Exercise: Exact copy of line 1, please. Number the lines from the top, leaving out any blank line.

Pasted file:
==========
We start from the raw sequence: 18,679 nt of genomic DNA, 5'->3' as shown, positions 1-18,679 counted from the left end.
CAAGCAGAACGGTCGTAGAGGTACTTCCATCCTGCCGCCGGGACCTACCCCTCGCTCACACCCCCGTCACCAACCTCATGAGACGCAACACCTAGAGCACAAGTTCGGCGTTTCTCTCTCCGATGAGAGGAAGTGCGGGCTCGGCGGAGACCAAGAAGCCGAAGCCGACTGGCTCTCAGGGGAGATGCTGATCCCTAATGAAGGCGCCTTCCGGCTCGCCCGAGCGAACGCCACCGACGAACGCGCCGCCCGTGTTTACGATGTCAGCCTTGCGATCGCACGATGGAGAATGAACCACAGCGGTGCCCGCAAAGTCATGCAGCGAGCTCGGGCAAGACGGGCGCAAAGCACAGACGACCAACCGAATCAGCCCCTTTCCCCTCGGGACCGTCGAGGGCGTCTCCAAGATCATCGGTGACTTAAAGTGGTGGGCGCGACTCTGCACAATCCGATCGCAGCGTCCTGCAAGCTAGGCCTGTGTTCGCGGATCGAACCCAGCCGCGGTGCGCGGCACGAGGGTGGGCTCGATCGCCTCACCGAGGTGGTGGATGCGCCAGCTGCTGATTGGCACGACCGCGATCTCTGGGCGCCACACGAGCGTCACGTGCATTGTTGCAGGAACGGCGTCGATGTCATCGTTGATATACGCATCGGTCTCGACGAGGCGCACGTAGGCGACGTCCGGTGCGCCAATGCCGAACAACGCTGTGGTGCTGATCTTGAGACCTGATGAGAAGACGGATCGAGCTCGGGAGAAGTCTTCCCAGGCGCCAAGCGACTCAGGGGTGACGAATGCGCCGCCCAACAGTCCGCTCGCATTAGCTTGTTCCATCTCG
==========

We start from the raw sequence: 18,679 nt of genomic DNA, 5'->3' as shown, positions 1-18,679 counted from the left end.